Small elements have been part of the agricultural landscape for a very long time. They provide a habitat for wildlife and a location for biodiversity. Moreover, the elements provide a beautiful landscape as well. Nevertheless, small landscape elements are removed from the land because of agricultural intensification: since 1950 years, the amount of landscape elements has decreased by about 50 per cent 1.
To halt the decrease in small landscape elements, governments have started to provide incentives for farmers to maintain, restore and create small landscape elements in the fields. These measures are divided up into four categories: hedges, trees and bushes, pools and other landscape elements.
A hedge, which can be described as a narrow band of woody vegetation that separates fields, has been part of the agricultural landscape for a very long time. Apart from separating fields, it has several other environmental functions 2. Therefore, it is important that these small ecosystems are maintained.
Trees in agricultural landscape are critical for the ecological value of the countryside. Nevertheless, these landscape elements are declining because of intensified agricultural practices 3. Therefore, several regions provide schemes for farmers to maintain these trees and bushes.
Pools on agricultural land are small and shallow water bodies that hold a community of aquatic organisms. Governments want to maintain these landscape features because of the high benefits for biodiversity they provide 4.
Other landscape elements include traditional stone walls and terraces. Both of these have been in place for a long time, but are currently being removed. Therefore, incentives are provided to maintain these kinds of small scale landscape elements.
⬤ Agri-environmental schemes ⬤ Greening ⬤ Less favoured area payment
|Category||Expected from farmer||Environmental benefits||Price||Examples of regions||Barriers||Opportunities|
|Install or maintain hedge||0,125-2,76 EUR/m||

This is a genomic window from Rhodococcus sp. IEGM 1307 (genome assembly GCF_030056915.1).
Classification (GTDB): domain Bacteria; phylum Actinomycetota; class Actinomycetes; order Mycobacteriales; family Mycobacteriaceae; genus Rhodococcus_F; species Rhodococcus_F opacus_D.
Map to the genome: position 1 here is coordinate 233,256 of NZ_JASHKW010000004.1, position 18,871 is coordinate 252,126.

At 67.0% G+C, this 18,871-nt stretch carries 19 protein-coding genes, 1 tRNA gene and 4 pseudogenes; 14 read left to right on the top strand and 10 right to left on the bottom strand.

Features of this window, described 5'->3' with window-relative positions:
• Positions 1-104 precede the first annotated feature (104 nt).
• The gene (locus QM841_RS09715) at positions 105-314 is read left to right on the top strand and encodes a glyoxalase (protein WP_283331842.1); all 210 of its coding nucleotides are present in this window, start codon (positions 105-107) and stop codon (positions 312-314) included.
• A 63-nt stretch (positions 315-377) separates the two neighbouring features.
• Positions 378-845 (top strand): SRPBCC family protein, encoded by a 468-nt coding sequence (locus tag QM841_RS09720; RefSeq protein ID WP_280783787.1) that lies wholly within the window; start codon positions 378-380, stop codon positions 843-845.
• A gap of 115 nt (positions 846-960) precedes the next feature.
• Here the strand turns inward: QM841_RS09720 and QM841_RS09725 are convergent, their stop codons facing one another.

|Trees and bushes|
|Install or maintain trees and bushes in fields||1,25 EUR/tree (Wallonia) or 390-1618 EUR/ha||
|Install or maintain pools||4,1 EUR/m2 (Wales) or 19-106 EUR/pool||
In the Southwest of Drenthe, Netherlands, a project called “Landscape is managed together” is set up. Villagers manage the landscape around the village together with farmers. The village inhabitants decide which management practices will be taken. Volunteers from several local groups help to roll out the project and farmers are consequently subsidized to implement landscape features.
The value of the project lies in the environmental and social benefits it provides. The project encourages the viability of certain species and helps reduce invasive species. Also, the landscape management around the village increases the social cohesion amongst locals. Yet it has to be said that although the use of volunteers in the project cuts a lot of costs, there is no guarantee of continuation of those local groups in the long term.
Source: Geerling-Eiff, F., & Terluin, I. (2016). Case Study. Bottom-up process: local actors involved inn landscape management in Southwest Drenthe (Netherlands). Wageningen, Netherlands.
|Measures taken:||Planting of
Hiking and biking roads – Forests – Hedgerow – Trees – Riparian strips – Pools – Ditches historical elements
|Results:||Higher landscape value, better social coherence|